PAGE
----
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A trilateration diagram showing the 3 sphere centers, P1, P2, and P3, and the 3 sphere radii, r1, r2, and r3.

Trilateration is a method for determining the intersections of three sphere surfaces given the centers and radii of the three spheres. Trilateration is used by GPS devices to compute exact location based on signals received from a satellite and the time that signal takes to get from the satellite to the receiver.


A mathematical derivation for the solution of a three-dimensional trilateration problem can be found by taking the formulae for three spheres and setting them equal to each other. To simplify the calculations, we apply three constraints to the centers of these spheres; we assume all three spheres are centered on the z=0 plane, one is at the origin, and one other is on the x-axis. It is possible to transform any set of three points to comply with these constraints, find the solution point, and then reverse the translation to find the solution point in the original coordinate system.

We start with the equations for the three spheres




We need to find a point located at (x, y, z) that satisfies all three equations.

First we subtract the second equation from the first and solve for x:


We assume that the first two spheres intersect in more than one point, that is that d-r1 < r2 < d+r1. In this case substituting the equation for x back into the equation for the first sphere produces the equation for a circle, the solution to the intersection of the first two spheres:


Substituting :y^2+z^2=r_1^2-x^2 into the formula for the third sphere and solving for y there results:


Now that we have the x- and y-coordinates of the solution point, we can simply rearrange the formula for the first sphere to find the z-coordinate:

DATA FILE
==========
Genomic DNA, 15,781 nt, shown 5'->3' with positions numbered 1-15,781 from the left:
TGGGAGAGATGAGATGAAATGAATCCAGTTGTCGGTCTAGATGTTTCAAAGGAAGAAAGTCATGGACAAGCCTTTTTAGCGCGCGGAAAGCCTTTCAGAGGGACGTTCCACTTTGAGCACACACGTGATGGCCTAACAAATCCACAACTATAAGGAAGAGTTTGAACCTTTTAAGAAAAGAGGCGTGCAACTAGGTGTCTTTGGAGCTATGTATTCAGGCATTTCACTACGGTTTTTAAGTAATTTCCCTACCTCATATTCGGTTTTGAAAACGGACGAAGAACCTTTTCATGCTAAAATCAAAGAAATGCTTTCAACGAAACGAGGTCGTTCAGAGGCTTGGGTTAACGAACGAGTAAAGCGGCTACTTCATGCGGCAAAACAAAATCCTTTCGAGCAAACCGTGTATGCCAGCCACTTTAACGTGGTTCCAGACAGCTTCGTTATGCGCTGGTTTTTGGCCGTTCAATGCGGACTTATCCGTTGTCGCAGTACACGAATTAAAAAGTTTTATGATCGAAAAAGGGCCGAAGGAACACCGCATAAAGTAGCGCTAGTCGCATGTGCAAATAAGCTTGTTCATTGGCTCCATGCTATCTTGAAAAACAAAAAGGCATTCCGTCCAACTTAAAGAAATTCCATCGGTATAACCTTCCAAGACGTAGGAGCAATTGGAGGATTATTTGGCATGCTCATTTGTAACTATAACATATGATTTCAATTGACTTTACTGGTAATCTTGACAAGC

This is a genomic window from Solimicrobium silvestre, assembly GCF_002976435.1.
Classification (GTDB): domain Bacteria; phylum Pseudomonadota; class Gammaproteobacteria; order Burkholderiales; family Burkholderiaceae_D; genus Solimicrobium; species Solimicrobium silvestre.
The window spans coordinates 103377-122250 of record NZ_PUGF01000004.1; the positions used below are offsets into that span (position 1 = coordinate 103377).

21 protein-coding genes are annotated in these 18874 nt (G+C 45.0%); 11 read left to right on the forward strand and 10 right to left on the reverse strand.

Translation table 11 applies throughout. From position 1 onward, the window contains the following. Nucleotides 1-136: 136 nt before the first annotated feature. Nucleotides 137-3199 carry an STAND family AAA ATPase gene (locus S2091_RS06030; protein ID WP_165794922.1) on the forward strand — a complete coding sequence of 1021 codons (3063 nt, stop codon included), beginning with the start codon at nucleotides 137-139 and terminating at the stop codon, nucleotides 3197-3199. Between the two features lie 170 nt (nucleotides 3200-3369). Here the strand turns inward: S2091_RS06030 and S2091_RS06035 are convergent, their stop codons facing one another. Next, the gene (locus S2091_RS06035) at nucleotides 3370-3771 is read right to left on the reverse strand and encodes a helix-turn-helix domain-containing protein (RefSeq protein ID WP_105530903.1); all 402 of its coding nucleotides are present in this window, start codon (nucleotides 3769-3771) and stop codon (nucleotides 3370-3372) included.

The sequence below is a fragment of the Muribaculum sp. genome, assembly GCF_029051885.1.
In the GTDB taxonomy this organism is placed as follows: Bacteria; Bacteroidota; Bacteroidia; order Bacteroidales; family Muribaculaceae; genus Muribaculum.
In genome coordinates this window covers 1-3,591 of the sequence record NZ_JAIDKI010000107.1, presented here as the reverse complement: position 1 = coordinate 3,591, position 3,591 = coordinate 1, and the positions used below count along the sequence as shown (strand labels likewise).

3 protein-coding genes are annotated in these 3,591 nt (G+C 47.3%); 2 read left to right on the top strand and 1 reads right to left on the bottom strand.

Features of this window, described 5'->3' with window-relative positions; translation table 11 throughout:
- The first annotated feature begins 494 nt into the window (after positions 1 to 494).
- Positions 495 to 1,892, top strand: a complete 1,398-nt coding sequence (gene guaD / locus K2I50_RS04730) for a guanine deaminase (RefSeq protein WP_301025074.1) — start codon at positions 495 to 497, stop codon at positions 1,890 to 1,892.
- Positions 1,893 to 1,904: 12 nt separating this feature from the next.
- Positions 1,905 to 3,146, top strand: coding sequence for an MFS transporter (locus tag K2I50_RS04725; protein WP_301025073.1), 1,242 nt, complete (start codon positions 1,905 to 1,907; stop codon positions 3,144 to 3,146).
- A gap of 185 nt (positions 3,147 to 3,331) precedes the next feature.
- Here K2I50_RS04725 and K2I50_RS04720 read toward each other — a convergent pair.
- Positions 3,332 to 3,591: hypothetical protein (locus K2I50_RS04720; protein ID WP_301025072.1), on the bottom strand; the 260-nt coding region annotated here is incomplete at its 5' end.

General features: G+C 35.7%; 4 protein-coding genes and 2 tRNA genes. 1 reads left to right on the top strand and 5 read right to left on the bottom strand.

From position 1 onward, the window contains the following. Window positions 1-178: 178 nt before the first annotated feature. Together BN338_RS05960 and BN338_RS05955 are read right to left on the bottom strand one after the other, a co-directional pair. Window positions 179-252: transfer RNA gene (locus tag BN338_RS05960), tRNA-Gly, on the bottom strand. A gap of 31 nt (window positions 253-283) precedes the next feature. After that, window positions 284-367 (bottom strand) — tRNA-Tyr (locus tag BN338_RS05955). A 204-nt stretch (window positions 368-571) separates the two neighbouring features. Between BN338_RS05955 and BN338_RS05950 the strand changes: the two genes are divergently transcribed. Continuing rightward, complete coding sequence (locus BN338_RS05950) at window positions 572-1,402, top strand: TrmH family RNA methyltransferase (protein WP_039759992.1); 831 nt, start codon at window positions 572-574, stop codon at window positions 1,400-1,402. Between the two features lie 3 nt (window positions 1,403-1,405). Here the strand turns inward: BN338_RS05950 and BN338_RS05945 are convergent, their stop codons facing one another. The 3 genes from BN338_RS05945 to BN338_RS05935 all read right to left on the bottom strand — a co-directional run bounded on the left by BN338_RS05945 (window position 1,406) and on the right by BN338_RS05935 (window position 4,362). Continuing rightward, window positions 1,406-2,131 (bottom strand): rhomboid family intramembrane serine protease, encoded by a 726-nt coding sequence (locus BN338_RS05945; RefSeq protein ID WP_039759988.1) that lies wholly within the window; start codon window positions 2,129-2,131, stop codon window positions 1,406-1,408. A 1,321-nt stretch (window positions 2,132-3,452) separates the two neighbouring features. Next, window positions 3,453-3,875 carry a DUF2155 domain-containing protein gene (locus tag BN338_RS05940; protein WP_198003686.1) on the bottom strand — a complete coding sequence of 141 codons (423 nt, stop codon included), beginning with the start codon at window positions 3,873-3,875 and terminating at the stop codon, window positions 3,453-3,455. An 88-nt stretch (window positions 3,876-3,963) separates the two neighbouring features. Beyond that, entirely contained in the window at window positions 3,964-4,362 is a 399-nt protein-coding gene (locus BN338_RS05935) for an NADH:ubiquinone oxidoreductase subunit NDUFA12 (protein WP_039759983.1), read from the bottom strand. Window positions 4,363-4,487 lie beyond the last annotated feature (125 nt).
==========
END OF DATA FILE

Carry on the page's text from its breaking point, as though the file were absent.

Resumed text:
z=\pm \sqrt{r_1^2-x^2-y^2}.

Now we have the solution to all three points x, y and z. Because z is expressed as the positive or negative square root, it is possible for there to be zero, one or two solutions to the problem.

This last part can be visualized as taking the circle found from intersecting the first and second sphere and intersecting that with the third sphere. If that circle falls entirely outside of the sphere, z is equal to the square root of a negative number: no real solution exists. If that circle touches the sphere on exactly one point, z is equal to zero. If that circle touches the surface of the sphere at two points, then z is equal to plus or minus the square root of a positive number.

Error model

The plane, z=0, showing the 3 sphere centers, P1, P2, and P3; their x,y coordinates; and the 3 sphere radii, r1, r2, and r3. The two intersections of the three sphere surfaces are directly in front and directly behind the point designated intersections in the z=0 plane.

When measurement error is introduced into the picture, things become a little more complicated. If we know that the distance from P to a reference point lies in a range (a closed interval) [r1, r2], then we know that P lies in a circular band between the circles of those two radii. If we know a range for another point, we can take the intersection, which will be either one or two areas bounded by circular arcs. A third point will usually narrow it down to a single area, but this area may still be of significant size; additional reference points can help shrink it further, but as the area shrinks more measurements quickly become less useful. In three dimensions, we are instead intersecting spherical shells with thickness, similar to bowling balls.

This new model emphasizes the importance of choosing three points that are in very different directions — if the points are relatively close together and all far from the point being located, it will take very precise measurement to find the point using trilateration.


Trilateration can be used in lightning strike location detection. Detectors operating on a common clocking system can use the variation in arrival time of the radio-frequency emissions accompanying a strike to determine the distances from each detector to the strike. Such systems can be useful in forestry for fire prevention and in storm tracking.

A GPS receiver uses trilateration to determine its location from satellite data.

See also